Normally, the GPU will run ahead of the CPU – you fire off some draw commands and it goes and does its magic. But imagine you issue these commands:
- Clear framebuffer.
- Draw triangles.
- Read back from framebuffer.
Normally, you’d never see the cost of #2 on the CPU – it would immediately return and you’d go on your way. Say it takes 1ms to do that draw. The call returns in a few microseconds and you keep doing. But when you issue command 3, the CPU has to wait for the GPU to finish command 2. Then, because framebuffers are often stored in proprietary formats either for performance or quality reasons, the GPU has to prepare it for readback. Then it can finally stream the requested data back to the CPU, and subsequently continue on with its rendering. All this cost shows up as you waiting a long time on #3.
Readbacks are tempting to the Flash developer because copying stuff out of the Flash vector renderer is basically free. But on hardware, it gets you a triple whammy – you stop the world, you make the GPU do a bunch of extra work to prepare data for readback, and you have a data copy operation. Don’t do it.
Let the GPU Run Free
Ideally, you want to issue the minimum number of calls to the 3d API that will let the GPU do maximum useful work without interruption. GPUs are like bullet trains. They go really, really fast as long as they don’t have to stop or make right turns. Sometimes it is even better to do somewhat wasteful things because the gain from continuous operation is so big. GPUs are on track to have thousands of parallel processing cores. Just let ’em run and you’ll be amazed at what they can do!
Compare this to the Flash vector renderer which is best when it is given minimal work to do. It’s a great renderer but it doesn’t have the benefit of powerful dedicated hardware that has been tuned for decades to run it fast.
If you have a big batch of geometry, it’s often best to simply draw it. You will want to figure out what the threshold is at which culling is beneficial, but it can often be on the order of tens of thousands of triangles.
Vertex shading is practically free when you’re looking at rendering 1080p at 60Hz. You’re going to be hitting 124M pixels every frame at MINIMUM – if you have any overdraw it can easily hit 300M or higher. If you have a million triangles in your scene, you’re only going to be doing 60M triangles in that same time frame. So take advantage of it when you can.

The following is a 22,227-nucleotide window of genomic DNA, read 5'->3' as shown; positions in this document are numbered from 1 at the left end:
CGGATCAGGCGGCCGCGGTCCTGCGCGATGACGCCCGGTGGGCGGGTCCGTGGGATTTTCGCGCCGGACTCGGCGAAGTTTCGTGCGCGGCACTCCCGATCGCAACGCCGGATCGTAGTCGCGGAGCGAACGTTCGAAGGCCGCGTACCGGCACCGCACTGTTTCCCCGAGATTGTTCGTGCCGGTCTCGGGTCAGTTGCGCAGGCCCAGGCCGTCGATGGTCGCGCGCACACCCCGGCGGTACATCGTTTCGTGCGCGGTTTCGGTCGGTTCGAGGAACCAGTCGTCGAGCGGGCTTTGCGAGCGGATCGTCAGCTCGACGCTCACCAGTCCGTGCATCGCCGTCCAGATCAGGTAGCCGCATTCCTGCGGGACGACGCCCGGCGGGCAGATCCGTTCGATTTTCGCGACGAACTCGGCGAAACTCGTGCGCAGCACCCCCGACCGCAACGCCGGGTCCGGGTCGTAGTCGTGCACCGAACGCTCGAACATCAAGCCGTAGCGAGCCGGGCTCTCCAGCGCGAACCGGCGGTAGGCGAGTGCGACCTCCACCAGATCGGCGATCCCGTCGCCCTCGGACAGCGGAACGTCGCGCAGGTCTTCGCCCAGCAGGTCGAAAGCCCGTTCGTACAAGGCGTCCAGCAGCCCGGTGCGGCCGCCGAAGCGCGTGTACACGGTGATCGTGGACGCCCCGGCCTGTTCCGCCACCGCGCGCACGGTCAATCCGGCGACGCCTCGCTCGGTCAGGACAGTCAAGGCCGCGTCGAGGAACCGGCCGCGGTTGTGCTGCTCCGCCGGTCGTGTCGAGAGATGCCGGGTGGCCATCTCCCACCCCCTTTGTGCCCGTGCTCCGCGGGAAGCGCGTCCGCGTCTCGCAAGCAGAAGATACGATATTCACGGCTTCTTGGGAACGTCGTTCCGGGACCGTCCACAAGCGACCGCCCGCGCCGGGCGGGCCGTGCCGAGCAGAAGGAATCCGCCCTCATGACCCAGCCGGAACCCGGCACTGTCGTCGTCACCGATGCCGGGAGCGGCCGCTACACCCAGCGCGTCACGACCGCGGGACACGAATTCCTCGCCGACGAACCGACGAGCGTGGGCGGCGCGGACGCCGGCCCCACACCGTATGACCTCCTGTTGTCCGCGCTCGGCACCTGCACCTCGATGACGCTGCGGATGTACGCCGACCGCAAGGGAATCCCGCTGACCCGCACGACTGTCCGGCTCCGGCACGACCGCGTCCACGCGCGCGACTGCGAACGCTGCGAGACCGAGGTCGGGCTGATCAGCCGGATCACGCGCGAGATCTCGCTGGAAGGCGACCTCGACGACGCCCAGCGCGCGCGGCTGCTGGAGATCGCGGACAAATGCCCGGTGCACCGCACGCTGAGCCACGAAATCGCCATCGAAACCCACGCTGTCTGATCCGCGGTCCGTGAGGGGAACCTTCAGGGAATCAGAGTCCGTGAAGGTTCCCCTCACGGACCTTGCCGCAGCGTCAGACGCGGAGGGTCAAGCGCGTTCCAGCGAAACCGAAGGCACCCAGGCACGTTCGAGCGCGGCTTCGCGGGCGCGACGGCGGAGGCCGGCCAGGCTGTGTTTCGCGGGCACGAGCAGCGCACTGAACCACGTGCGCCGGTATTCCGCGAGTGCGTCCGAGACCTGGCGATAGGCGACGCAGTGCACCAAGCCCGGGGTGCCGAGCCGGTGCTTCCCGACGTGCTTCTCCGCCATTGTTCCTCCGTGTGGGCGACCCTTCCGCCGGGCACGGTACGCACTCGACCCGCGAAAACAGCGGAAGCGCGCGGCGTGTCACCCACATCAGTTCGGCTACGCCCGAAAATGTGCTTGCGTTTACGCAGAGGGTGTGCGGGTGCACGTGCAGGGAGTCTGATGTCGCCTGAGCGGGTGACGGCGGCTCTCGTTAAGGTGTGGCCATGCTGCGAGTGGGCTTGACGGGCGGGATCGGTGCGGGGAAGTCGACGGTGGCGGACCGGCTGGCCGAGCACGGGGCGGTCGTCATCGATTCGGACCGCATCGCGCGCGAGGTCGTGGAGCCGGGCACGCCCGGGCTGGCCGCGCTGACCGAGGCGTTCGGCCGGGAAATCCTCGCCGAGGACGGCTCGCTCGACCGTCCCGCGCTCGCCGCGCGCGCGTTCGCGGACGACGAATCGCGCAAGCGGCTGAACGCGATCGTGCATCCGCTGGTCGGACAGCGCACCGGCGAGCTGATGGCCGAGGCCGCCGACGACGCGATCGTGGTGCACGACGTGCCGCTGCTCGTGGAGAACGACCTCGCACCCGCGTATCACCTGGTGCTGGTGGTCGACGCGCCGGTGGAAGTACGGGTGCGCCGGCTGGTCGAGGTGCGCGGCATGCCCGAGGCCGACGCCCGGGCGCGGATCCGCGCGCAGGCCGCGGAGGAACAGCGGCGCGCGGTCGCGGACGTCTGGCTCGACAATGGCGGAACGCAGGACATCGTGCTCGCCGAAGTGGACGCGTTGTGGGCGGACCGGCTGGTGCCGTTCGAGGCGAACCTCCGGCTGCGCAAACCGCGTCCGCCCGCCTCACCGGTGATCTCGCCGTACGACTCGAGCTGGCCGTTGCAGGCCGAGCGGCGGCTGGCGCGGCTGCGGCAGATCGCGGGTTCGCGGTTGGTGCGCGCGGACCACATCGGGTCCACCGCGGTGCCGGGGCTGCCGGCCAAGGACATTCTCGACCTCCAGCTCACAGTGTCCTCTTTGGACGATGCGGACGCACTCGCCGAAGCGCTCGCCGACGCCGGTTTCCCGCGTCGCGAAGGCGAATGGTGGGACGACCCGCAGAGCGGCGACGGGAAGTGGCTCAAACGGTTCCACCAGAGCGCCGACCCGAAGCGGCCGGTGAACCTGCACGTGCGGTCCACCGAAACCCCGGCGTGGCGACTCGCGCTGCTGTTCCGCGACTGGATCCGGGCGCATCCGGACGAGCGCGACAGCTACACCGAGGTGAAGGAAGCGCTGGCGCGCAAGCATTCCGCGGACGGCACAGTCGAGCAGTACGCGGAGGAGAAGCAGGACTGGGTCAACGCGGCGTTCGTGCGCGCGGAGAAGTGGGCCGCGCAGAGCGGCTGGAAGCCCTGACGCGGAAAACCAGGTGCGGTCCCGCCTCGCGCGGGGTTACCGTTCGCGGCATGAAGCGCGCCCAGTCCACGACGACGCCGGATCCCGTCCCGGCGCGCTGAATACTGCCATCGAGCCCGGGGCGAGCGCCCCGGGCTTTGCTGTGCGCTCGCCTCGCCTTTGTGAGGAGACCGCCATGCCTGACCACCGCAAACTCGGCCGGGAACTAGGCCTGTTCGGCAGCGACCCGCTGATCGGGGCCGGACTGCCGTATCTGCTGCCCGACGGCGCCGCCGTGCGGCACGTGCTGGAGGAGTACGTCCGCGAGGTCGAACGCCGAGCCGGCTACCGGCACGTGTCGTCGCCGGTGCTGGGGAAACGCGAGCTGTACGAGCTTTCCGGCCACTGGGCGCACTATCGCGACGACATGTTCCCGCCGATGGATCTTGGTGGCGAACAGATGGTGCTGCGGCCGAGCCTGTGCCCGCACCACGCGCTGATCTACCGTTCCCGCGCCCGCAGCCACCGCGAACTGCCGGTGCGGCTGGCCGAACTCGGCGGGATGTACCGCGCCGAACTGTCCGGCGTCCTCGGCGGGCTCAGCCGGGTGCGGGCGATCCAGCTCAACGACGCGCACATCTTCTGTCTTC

Don’t let the GPU run too far ahead, though – it introduces control latency. GPU drivers can often buffer several frames ahead, and if you aren’t careful you can add 50-100ms of latency between a user hitting a button and something happening. Introducing a small readback at end of frame can help force synchronization. (Molehill might deal with this for you, too.)
Performance Trade-offs & Maintaining Your Image
On the GPU, you have huge opportunities to trade space for time for quality. Lookup textures can replace costly math functions (or make them tweakable by artists). You can sacrifice precision (either using half precision or just being a little bit wrong) for performance, too, to get big wins. The great thing about graphics programming is that it only needs to LOOK right, not BE right. So pile on the hacks – if it fits your game’s look, it’s a good solution.
That’s enough on performance. I could write a whole book on optimizing 3d game performance. In fact, I have; it’s called Video Game Optimization. It covers the whole problem from scheduling for performance to measuring to identifying bottlenecks to fixing them. It even has a chapter on Flash optimization!
Stand on the Shoulders of Giants
Graphics are sexy and well studied. The fount of graphics research is SIGGRAPH (any further back than that and you’re tracking individual researchers). Literally every rendering problem you will encounter when working with Molehill has a solution that was published at Siggraph thirty years ago, played with at SGI twenty years ago, considered at 3DFX 15 years ago, and brought into the mainstream and shipped on a console or PC game 5-10 years ago. Around then it was also republished as a practical implementation in a Gems book, and also shipped as a card demo by ATI, nVidia, or Intel. If it’s really good, Carmack or Abrash prototyped it when they were working on Quake 1, Epic has it in Unreal, Crytek has some great demo videos of it, or Valve has published slides on it.
Am I claiming that there’s no fundamental research left in 3d graphics, or no expressivity? Of course not. But you owe it to yourself to be familiar with existing work in the field before you go reinventing the wheel, and the field is aggressively researched. So I would not expect to stumble on any huge break through right away, just like if you pick up oil painting you’re probably not going to reinvent the field…